7. It Has it’s Own Non-Profit
That money sharing doesn’t just extend to employees, either, as the Snyder family believes in giving back, so much so that they established the In-N-Out Burgers Foundation back in March of 1995. A 501(c)(3) nonprofit, it’s classified as a “Human Services: Fund Raising and Fund Distribution” organization under the National Taxonomy of Exempt Entities classification system. Also based in Irvine, California, the foundation “Supports organizations that provide residential treatment, emergency shelter, foster case and early intervention for children in need.” In the most recent year where financial reporting was available publicly, the foundation contributed over $1.5 million to 231 grantees in Arizona, California, Nevada and Utah with typical grants being between $2,000 and $20,000 and going to other certified non-profits. While other fast food joints tend to work with non-profits, like McDonald’s and their Ronald McDonald house, outside of McDonald’s this makes In-N-Out different in that it has it’s own direct 501(c)(3). It’s actually really amazing that the Snyders seemingly give a large amount of money away either to their non-profit or their employees, that’s really cool and honestly, rare in today’s dog eat dog world.
6. It was Opened by a Pair of Newlyweds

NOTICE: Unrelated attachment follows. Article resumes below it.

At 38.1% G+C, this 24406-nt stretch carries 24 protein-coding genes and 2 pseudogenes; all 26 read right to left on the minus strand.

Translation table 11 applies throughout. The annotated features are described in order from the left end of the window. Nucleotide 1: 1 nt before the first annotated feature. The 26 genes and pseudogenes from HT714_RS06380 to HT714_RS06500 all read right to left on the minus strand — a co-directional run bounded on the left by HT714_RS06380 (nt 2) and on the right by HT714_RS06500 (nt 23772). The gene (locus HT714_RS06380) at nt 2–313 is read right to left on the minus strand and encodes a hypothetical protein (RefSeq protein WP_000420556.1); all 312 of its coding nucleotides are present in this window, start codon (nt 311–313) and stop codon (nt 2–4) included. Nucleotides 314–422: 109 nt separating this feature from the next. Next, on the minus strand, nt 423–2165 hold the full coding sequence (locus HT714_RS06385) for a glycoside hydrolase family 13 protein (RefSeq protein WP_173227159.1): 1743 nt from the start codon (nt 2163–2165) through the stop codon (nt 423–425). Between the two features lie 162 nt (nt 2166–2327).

When the first In-N-Out opened in October of 1948, it was the first drive-thru hamburger stand in the State of California and allowed people to place orders via a tow-way speaker system. It’s owners, Harry and Esther Snyder, were newly married and are credited as two of the first people to develop the idea of a drive-thru anything. Before this first In-N-Out Burger people would park at drive in’s and give their orders to carhops, who would then walk/run/roller-skate their orders into the restaurant. The Snyders managed and monitored their restaurants closely to ensure that quality was maintained with Harry often driving himself to local markets to pick up fresh ingredients and Esther handling the accounting books. They opened their second location three years after the first on the west of the intersection of Grand Avenue and Arrow Highway in Covina California. When Harry Snyder died in 1976 at the age of 63, they had opened 18 locations. So while most newlyweds are looking for houses, or planning their family, the Snyders were basically revolutionizing how people ate food. They are given a lot of the credit for creating the two speak drive-thru, replacing the old school system of using human beings to relay orders. So while McDonald’s tries to usurp that credit, it was really Harry and Esther, still driving around with ‘Just Married’ on the back of the ’57 Chevy, that changed the world forever!